Learning & Development for Organisations – New Additional Benefits

The Association of Volunteer Managers (AVM) has been the foremost body for volunteer managers since we launched in 2007 and we are continuing to grow. One of the reasons for our success is our membership-driven outlook – we were set up and are still run by volunteer managers for volunteer managers and this gives us the opportunity to create a network of peers sharing ideas and experiences. Over the years our membership base has been steadily increasing and we want to develop this still further to ensure that as many people as possible can access our services and we can continue to be relevant to the sector.

At our Annual Conference in October 2016 we announced the launch of a Learning and Development Package for organisations, to run alongside our existing individual membership model. We believe this will give a choice to organisations about how to be involved with us and will extend our reach to a wider group of people to help meet the growing demand from the sector for professionalisation of volunteer management.

Today we’re excited to announce that we’ve secured special rates on one-day training from internationally renowned strategic volunteer engagement specialists Rob Jackson Consulting. This new addition is just one of a range of discounts and benefits available organisation-wide when you sign-up.

We run a range of services promoting great volunteer management and raising the profile of the work volunteering professionals do. Earlier in the year we employed our first member of staff, an Events Manager, which has helped us to grow our range of events, seminars and conferences.

We’re here to promote great volunteer management and raise the profile of the work of volunteering professionals, to inform best practice and inspiration from across the sector and beyond and we believe that our new Learning and Development package to organisations will help us to achieve this still further as well as ensure that your staff team receive the very best support, resources and development opportunities in volunteer management.

To find out more please see here.

“Joining us will place your organisation at the forefront of volunteering development, and ensure that your managers are inspired, engaged and supported by a large network of volunteer management professionals across the country.  If your organisation involves volunteers and manages volunteer programmes, directly or indirectly, then this is the association for you.”
Debbie Usiskin, Chair, Association of Volunteer Managers

Let unemployed volunteers claim benefits, says Acevo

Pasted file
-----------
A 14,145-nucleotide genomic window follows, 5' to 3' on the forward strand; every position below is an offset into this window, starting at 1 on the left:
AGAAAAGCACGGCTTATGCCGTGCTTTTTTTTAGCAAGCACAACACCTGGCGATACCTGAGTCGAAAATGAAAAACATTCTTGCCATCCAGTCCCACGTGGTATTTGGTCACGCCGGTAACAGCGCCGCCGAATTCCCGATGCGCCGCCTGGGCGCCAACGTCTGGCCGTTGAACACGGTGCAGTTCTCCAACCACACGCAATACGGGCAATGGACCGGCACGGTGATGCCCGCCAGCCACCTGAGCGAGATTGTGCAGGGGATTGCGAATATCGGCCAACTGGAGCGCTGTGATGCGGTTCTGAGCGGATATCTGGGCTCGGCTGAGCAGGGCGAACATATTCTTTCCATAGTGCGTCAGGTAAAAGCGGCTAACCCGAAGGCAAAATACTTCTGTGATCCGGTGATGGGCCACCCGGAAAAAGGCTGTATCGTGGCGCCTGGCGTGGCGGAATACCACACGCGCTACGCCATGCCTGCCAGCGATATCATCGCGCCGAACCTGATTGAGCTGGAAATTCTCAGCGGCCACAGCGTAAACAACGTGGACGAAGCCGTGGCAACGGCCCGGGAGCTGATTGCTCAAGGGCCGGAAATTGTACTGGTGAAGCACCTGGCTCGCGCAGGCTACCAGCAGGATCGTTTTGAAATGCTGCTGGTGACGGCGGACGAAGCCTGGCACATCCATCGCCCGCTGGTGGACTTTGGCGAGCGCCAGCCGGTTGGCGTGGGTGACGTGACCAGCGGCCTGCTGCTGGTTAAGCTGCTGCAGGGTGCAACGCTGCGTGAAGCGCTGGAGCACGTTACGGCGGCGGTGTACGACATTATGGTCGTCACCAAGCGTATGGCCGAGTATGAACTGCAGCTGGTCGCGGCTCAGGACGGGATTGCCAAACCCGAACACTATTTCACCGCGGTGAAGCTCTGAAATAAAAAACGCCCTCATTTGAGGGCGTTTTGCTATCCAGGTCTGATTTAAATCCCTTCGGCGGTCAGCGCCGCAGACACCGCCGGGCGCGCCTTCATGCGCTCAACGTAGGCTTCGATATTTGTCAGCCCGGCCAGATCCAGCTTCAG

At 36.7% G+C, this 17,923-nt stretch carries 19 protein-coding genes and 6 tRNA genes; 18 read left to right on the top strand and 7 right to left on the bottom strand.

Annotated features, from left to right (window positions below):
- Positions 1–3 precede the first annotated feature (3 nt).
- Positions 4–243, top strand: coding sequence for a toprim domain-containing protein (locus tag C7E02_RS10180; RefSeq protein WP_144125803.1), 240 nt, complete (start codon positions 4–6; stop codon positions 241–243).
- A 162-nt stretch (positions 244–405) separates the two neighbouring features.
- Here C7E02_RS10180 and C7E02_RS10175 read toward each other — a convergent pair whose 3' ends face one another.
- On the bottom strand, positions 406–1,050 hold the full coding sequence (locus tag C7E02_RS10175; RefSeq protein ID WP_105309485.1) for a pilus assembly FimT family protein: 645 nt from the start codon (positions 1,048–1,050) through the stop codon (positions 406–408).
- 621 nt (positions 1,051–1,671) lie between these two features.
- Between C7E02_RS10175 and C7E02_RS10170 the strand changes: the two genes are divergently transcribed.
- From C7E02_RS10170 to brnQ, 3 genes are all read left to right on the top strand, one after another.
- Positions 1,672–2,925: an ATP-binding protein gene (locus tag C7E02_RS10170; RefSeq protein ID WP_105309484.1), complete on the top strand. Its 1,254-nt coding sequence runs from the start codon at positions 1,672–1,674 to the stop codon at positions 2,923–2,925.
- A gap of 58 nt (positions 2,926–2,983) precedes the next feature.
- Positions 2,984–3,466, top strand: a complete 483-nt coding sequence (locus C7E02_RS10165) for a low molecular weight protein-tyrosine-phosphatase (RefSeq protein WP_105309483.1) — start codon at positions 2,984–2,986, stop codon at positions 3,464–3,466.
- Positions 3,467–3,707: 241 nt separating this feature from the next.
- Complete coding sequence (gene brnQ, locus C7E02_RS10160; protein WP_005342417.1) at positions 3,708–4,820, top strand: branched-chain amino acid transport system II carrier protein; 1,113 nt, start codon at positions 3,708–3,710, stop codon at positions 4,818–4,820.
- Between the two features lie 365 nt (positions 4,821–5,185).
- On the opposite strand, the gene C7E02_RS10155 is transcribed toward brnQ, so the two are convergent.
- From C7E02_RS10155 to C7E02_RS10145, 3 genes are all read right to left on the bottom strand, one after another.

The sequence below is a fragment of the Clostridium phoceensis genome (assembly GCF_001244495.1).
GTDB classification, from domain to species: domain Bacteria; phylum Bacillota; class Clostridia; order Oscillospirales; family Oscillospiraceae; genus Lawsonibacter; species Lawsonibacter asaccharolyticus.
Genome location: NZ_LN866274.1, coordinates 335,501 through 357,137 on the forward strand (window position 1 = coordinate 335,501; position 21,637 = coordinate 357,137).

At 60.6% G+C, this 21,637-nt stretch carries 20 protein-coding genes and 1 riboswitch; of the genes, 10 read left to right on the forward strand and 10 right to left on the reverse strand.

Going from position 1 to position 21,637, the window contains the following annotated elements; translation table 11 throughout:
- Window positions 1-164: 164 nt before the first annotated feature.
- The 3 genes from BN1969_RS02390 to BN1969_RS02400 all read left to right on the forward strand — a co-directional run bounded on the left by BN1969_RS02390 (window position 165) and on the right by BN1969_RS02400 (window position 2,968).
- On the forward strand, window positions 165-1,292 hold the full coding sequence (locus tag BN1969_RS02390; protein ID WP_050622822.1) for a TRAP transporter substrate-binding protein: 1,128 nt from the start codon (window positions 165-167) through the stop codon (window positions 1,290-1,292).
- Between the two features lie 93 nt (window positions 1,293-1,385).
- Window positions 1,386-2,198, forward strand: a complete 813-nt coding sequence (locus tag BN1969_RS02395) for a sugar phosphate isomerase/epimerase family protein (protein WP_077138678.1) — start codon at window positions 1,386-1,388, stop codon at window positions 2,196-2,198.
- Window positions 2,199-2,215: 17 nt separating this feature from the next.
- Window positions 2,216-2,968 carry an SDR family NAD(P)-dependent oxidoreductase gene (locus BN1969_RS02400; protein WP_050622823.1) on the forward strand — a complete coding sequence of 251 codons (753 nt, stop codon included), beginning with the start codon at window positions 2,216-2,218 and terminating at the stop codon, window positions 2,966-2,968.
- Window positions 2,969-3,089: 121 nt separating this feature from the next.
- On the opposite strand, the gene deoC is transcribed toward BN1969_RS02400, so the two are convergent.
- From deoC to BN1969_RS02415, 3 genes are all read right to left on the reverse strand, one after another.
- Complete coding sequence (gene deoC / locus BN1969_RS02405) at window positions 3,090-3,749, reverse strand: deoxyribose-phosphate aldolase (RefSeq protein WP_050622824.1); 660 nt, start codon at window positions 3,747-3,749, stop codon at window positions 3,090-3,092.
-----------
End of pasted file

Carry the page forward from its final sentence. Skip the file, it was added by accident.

Third Sector have reported that Stephen Bubb from Acevo, the chief executive’s body, has put forward a report to James Purnell, the Secretary of State for Work and Pensions, examining how the third sector could help to alleviate unemployment problems. The report contains nine key ideas, one of which, is apparently that “unemployed people should be able to claim benefits while volunteering with charities”. Obviously this suggestion comes as a bit of a surprise, because unemployed people already ARE allowed to claim benefits whilst volunteering. People who are recieving JSA must be actively seeking work whilst volunteering, so occasionally problems arise if people want to volunteer full time, but the vast majority of volunteer roles are part time, so there should be no problem at all.

Because I am a lowly Volunteer Manager, and not a Chief Executive, I’m not an ACEVO member, and can’t access any of the reports on their site. So it’s possible that Third Sector have got the wrong end of the stick. There is certainly a lot more that JobCentre Plus could be doing to support volunteering. For example, its still comon for their staff to miss-advise people about volunteering and benefits. So it’s possible that Mr Bubb may have been suggesting a change in culture, rather than a change in rules. However, it is worrying that this article has appeared, because it’s helping to perpetuate the myth that you might lose your benefits if you volunteer, a myth which creates a major barrier to many people offering time.

You can read the Third Sector article here:


And read the actual rules around benefits and volunteering here:

Job Centre Plus (PDF)

James Purnell – long term unemployed and volunteering

James Purnell issued a ministerial statement on Monday on the government's plans to get people who are long term unemployed back into work. Unsurprisingly volunteering is mentioned but, at least the way I read it, he seems to have made the assumption that most volunteering will be full time. 

Obviously this is far from true, very few people volunteering are doing so full time.  I've come up against this assumption a couple of times with governmenty peeps, and I'm wondering what effect this has on government plans around volunteering?  Do they see the CSV full time model as the norm, and is effecting their plans and strategies?

Liam Byrne expands (slightly!) on the scheme Purnell mentions. It's right at the end again!